On Exhibit: Unbroken

Today’s post comes from Zach Kopin, intern in the National Archives History Office in Washington, DC. 

Certificate (copy) awarding the Purple Heart medal to Louis Zamperini, 10/12/1944. (National Civilian Personnel Records Center, National Archives)

Certificate (copy) awarding the Purple Heart medal to Louis Zamperini, 10/12/1944. (National Archives at St. Louis, National Archives)

On May 28, 1943, Army Air Force bombardier Louis Zamperini’s B-24 airplane went down over the Pacific Ocean. Given the size of the Pacific and the distances covered by U.S. bombers, recovering downed aviators in the Pacific Theatre during World War II was difficult, at best.

While some submarines on lifeguard patrols were able to rescue downed aviators, including George H.W. Bush, Zamperini and his crew were not among them.

Zamperini and his crewmates, pilot Russell Allen “Phil” Phillips and Francis “Mac” McNamara, survived the crash only to endure starvation, dehydration, Japanese fighter bombings, and shark attacks. After 33 days at sea, McNamara passed away.

During the 46 days at sea, the men drifted more than 2,000 miles into Japanese-controlled waters. On the 47th day, in sight of land, the Japanese captured Zamperini and Phillips. The two men were eventually separated, but both endured over two years of captivity and torture as prisoners of war before being released at the end of the war in 1945.

Having received no word of Zamperini for a year following the crash, the U.S. Government declared him dead and awarded him the Purple Heart for “wounds resulting in death.” After his release, Zamperini returned to the United States to the surprise and relief of his family.

Letter from President Franklin D. Roosevelt to the Zamperini family thanking them for Louis Zamperini's service to his country, 5/28/1944. (National Civilian Personnel Records Center, National Archives)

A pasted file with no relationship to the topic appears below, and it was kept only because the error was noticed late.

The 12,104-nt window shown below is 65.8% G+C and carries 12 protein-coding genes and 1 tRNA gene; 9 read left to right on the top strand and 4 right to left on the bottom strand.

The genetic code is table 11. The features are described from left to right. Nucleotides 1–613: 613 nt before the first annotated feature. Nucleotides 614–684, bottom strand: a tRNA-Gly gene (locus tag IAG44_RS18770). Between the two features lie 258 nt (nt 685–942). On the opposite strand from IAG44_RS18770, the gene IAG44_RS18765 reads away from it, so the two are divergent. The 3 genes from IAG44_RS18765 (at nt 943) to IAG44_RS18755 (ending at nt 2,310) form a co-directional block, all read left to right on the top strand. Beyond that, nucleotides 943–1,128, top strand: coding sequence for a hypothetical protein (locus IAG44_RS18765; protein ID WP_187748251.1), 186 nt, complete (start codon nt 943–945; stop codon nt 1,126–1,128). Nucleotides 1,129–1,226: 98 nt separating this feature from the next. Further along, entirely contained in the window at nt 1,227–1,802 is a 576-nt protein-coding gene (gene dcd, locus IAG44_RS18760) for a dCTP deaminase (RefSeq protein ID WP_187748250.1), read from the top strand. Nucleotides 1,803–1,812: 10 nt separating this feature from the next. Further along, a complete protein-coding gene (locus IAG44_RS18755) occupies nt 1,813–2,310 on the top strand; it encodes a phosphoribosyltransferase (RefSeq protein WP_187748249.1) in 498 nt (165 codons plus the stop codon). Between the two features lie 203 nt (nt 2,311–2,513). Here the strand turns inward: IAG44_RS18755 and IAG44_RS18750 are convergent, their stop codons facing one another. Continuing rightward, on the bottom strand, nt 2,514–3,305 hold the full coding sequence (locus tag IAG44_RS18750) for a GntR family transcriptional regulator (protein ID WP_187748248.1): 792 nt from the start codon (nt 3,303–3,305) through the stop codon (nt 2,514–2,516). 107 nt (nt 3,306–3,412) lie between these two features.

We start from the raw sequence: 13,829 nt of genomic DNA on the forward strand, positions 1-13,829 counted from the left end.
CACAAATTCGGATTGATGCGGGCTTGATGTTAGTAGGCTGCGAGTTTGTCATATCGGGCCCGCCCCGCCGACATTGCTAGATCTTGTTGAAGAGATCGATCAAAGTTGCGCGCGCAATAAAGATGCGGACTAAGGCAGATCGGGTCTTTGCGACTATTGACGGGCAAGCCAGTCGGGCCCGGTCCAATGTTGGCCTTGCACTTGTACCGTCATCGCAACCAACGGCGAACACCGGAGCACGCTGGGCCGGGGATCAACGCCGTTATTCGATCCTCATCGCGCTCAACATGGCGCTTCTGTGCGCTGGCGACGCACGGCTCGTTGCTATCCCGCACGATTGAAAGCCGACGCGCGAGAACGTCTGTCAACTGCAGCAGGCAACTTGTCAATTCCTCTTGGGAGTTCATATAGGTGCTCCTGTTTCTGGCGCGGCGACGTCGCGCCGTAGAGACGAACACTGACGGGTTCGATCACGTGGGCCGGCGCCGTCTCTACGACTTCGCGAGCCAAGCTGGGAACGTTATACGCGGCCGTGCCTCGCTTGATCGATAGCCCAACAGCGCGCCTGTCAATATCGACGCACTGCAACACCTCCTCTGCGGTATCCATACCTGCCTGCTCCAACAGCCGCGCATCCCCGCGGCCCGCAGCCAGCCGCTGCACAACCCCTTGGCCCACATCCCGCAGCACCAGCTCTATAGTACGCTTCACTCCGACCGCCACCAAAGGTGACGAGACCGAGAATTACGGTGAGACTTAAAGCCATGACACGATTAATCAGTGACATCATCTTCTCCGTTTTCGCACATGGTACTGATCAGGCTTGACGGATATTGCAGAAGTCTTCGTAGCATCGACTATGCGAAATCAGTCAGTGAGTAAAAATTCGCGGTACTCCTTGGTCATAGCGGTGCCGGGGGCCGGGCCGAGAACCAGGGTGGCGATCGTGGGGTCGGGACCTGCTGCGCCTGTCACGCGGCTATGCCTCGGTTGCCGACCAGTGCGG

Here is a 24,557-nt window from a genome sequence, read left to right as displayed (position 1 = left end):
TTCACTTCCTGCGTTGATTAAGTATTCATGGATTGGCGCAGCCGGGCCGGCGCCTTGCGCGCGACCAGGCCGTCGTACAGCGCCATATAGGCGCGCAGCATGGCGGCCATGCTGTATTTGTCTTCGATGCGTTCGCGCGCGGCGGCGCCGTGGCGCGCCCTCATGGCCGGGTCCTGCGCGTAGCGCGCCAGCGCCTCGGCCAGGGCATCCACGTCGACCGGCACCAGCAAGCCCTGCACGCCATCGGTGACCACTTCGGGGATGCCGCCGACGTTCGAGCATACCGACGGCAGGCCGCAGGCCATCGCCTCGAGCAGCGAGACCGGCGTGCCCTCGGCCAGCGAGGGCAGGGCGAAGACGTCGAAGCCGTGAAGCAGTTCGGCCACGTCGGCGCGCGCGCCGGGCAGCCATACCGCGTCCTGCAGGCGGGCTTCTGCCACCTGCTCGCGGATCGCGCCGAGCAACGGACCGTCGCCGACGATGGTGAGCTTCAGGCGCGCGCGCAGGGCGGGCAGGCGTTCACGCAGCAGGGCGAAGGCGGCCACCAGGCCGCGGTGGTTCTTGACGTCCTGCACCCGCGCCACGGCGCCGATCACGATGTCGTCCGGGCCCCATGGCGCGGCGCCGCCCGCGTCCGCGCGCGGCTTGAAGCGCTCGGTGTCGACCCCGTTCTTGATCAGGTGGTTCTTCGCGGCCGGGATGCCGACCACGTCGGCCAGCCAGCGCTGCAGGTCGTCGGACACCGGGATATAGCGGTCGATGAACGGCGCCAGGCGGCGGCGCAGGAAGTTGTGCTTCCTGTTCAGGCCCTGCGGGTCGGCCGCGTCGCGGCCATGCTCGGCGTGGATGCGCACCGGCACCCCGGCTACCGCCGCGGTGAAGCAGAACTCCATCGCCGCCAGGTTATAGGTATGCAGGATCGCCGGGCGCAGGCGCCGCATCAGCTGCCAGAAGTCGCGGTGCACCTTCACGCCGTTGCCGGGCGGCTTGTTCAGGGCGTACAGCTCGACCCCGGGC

Letter from President Franklin D. Roosevelt to the Zamperini family, 5/28/1944. (National Archives at St. Louis, National Archives)

In honor of the nomination of the film detailing Zamperini’s life, Unbroken, for an Academy Award, Louie’s Purple Heart medal (on loan courtesy of Laura Hillenbrand, author of Unbroken), copies of the certificate awarding Zamperini the Purple Heart, and a condolence letter from President Franklin D. Roosevelt to the Zamperini family will be on display in the East Rotunda Gallery of the National Archives in Washington, DC, from February 5 through March 4, 2015.

Since Zamperini received his Purple Heart award in 1944, more than 350,000 American service men and women have become members of the order.

For more information on the history of the Purple Heart, read  “A Heart of Purple: The Story of America’s Oldest Military Decoration and some of its Recipients” from the 2012 Winter issue of Prologue magazine.

Special free screening of UNBROKEN

Tuesday, February 10, at 7 p.m. in the William G. McGowan Theater at the National Archives Building in Washington, DC

Join us for a free screening of the film Unbroken (2014; 137 minutes; trailer), based on the 2010 book by Laura Hillenbrand, Unbroken: A World War II Story of Survival Resilience and Redemption. The film, a World War II action drama, was produced and directed by Angelina Jolie and stars Jack O’Connell, Takamasa Ishihara, and Domhnall Gleeson. Presented in partnership with NBCUniversal and in conjunction with the UNBROKEN Featured Document display, February 5 through March 4, 2015.

Register online or call 202-357-6814. Theater doors will open 45 minutes prior to start time. Walk-ins without reservations will be admitted 15 minutes prior to start time, depending on available seats. Attendees should use the Special Events entrance on Constitution Avenue and 7th Street, NW.

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